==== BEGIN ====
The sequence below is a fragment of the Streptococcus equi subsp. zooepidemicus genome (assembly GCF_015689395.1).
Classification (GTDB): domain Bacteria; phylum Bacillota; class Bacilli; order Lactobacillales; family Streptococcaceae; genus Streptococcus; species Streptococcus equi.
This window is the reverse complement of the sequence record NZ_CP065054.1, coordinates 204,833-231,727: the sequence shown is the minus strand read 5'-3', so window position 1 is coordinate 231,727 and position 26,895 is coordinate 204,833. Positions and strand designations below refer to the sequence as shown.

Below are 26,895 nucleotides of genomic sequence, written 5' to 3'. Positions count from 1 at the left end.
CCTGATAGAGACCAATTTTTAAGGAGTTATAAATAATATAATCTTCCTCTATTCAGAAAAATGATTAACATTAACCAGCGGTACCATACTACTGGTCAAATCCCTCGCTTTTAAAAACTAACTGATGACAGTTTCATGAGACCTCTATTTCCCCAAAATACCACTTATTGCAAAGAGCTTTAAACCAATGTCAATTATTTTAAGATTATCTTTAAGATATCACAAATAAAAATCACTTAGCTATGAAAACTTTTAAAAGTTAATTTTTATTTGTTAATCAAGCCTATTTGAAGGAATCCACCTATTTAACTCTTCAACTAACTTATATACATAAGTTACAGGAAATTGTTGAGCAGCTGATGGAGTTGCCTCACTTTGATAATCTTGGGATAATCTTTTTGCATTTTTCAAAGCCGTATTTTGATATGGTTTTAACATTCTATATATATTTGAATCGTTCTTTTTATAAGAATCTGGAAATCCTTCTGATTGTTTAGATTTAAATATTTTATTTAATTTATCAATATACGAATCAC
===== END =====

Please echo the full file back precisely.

The sequence below is a fragment of the Streptococcus equi subsp. zooepidemicus genome (assembly GCF_015689395.1).
Classification (GTDB): domain Bacteria; phylum Bacillota; class Bacilli; order Lactobacillales; family Streptococcaceae; genus Streptococcus; species Streptococcus equi.
This window is the reverse complement of the sequence record NZ_CP065054.1, coordinates 204,833-231,727: the sequence shown is the minus strand read 5'-3', so window position 1 is coordinate 231,727 and position 26,895 is coordinate 204,833. Positions and strand designations below refer to the sequence as shown.

Below are 26,895 nucleotides of genomic sequence, written 5' to 3'. Positions count from 1 at the left end.
CCTGATAGAGACCAATTTTTAAGGAGTTATAAATAATATAATCTTCCTCTATTCAGAAAAATGATTAACATTAACCAGCGGTACCATACTACTGGTCAAATCCCTCGCTTTTAAAAACTAACTGATGACAGTTTCATGAGACCTCTATTTCCCCAAAATACCACTTATTGCAAAGAGCTTTAAACCAATGTCAATTATTTTAAGATTATCTTTAAGATATCACAAATAAAAATCACTTAGCTATGAAAACTTTTAAAAGTTAATTTTTATTTGTTAATCAAGCCTATTTGAAGGAATCCACCTATTTAACTCTTCAACTAACTTATATACATAAGTTACAGGAAATTGTTGAGCAGCTGATGGAGTTGCCTCACTTTGATAATCTTGGGATAATCTTTTTGCATTTTTCAAAGCCGTATTTTGATATGGTTTTAACATTCTATATATATTTGAATCGTTCTTTTTATAAGAATCTGGAAATCCTTCTGATTGTTTAGATTTAAATATTTTATTTAATTTATCAATATACGAATCAC